“Looking at the findings of this research, it is remarkable how employers continue to recognize the importance of employee upskilling through continuing education courses. As a leading partner in this upskilling process, the Georgia Center for Continuing Education is committed to the continuous development of new course offerings that reflect the needs of the industry and provide practitioners with attractive and valuable learning opportunities,” says Pamela Bracken, Public Service Professional at the University of Georgia.

Other areas where there is also a large gap include satisfaction with the company’s executive management (a 50-point gap between the highly satisfied group and the rest), the expectations set for their work (48 points), opportunities for advancement (47 points) and the level of communication from executive management (46 points). 

Additional findings of the research include:

  •  The top techniques where market research professionals feel they and their organizations would benefit most from more training and development are data visualization (56%), AI/machine learning (51%), advanced analytics (51%), text analytics/NLP (45%) and generative AI (45%).  
  •  In two of these areas, respondents say there is high current usage as well as a high degree of future interest — data visualization and advanced analytics
  •  Skill areas with low current usage but high future interest are text analytics/NLP, and AI/ machine learning, including generative AI (more specifically).  Research automation fits into this category as well, at a slightly lower level;
  •  Less than 1 in 5 (17%) market research professionals planned on this career before entering the industry. Rather, the largest percentage (39%) took a position in market research as their first job and have remained in the field.  1 in 5 entered the industry via a mid-career pivot, either transferring from another role in their company (13%) or taking on a market research role when it was introduced into their company (6%);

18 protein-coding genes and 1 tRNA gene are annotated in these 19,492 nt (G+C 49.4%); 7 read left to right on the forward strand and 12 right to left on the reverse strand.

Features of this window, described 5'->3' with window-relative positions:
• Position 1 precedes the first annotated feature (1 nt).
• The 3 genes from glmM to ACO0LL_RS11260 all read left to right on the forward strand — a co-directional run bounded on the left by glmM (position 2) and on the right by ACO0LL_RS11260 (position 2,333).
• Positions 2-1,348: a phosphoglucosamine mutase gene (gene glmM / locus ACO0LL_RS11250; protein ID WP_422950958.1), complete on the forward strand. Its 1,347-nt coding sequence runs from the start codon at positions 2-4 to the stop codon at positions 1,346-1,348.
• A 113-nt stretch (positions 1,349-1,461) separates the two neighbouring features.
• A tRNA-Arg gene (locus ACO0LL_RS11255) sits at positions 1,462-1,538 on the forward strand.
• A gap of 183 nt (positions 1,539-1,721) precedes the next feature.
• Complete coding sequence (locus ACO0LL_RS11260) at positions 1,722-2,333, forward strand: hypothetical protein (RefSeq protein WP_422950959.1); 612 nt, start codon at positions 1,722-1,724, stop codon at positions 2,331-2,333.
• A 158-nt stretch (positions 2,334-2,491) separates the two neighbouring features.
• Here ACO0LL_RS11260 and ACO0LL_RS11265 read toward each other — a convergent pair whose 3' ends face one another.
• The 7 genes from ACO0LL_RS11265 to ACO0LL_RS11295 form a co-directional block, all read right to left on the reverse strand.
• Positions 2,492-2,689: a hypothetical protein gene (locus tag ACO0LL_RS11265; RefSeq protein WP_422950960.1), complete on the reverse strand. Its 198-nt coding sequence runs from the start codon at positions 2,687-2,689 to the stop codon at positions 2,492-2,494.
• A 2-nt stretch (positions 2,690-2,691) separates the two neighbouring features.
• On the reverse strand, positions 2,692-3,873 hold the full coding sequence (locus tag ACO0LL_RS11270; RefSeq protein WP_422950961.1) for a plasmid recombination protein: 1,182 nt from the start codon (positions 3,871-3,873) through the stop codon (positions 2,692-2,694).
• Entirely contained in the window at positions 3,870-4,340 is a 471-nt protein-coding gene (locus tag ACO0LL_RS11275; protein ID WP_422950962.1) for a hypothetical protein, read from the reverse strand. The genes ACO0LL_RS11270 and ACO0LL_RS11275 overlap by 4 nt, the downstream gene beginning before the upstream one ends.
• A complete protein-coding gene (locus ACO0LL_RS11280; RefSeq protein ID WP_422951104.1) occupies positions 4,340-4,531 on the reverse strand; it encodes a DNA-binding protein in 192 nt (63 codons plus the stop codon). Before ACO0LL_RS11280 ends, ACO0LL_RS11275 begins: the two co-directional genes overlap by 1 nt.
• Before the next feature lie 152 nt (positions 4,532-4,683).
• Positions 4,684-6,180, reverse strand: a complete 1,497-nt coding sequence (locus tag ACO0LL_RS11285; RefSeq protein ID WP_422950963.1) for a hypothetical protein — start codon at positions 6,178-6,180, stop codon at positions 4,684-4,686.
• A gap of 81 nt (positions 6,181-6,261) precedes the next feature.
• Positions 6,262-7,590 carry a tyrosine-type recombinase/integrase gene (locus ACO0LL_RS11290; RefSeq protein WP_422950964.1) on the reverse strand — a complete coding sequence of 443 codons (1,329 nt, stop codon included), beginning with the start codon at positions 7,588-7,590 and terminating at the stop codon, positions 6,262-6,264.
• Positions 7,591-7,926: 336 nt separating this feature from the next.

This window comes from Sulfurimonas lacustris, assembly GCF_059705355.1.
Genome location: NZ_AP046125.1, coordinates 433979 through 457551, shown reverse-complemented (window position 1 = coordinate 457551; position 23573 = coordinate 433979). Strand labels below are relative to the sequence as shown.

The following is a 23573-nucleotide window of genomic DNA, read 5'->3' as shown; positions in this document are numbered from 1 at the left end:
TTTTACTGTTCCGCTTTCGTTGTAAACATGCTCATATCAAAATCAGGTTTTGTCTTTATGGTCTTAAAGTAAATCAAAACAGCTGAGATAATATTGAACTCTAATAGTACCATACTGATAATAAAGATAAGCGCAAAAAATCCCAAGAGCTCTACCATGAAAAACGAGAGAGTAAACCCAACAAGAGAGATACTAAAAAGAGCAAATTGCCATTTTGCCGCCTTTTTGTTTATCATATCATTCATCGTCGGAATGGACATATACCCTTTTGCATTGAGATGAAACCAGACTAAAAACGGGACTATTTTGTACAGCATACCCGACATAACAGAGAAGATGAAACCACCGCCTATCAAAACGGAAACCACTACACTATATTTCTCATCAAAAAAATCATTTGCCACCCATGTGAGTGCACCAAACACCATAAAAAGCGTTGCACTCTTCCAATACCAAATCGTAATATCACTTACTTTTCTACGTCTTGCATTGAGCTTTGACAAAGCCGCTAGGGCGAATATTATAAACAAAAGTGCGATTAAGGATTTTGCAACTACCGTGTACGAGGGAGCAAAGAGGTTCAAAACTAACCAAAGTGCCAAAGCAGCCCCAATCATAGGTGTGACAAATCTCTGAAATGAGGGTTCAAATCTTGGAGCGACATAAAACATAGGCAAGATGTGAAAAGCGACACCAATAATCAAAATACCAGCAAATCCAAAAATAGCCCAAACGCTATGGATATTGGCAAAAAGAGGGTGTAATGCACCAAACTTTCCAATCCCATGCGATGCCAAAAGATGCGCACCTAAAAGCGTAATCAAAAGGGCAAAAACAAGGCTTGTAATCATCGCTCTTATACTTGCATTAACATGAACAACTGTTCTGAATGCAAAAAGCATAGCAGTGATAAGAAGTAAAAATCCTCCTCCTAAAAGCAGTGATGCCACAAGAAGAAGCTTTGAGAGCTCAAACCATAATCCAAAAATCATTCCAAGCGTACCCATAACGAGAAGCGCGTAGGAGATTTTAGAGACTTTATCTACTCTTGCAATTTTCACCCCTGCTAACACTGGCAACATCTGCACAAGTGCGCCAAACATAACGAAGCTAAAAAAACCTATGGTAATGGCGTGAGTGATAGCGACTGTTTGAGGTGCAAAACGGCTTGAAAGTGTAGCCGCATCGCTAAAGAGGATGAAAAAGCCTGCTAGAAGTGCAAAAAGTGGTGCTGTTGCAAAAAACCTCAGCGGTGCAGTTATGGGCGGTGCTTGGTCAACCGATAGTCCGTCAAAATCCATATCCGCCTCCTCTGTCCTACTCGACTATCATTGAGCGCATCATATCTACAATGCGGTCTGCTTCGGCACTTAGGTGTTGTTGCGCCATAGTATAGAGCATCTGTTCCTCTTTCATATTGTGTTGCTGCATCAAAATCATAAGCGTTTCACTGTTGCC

•  The most satisfying aspects of practitioners’ jobs are their relationship with coworkers (79%); the freedom they have to innovate (65%) and the opportunities they have to learn and grow (61%);
  •  What practitioners found least satisfying are the opportunities for advancement available (40%), the level of communication received from executive management (48%), and their company’s executive management in general (53%);
  •  The top three sources for skills development reported are employer-provided in-house training (64%), reading on one’s own (54%), and third-party training courses (48%);
  •  43% of respondents say they develop new skills by using a new methodology, 41% by conducting research in a market new to them and 41% by using a technology that was new to them;
  •  Two-thirds of respondents are likely to recommend market research/insights as a career, with 26% saying they would be completely likely and 39% who say they would be very likely.

MRII sponsor QuestionPro, a web-based software for creating and distributing surveys, provided invaluable assistance in the fielding and analysis of this research. 

To download a full copy of the report, click here.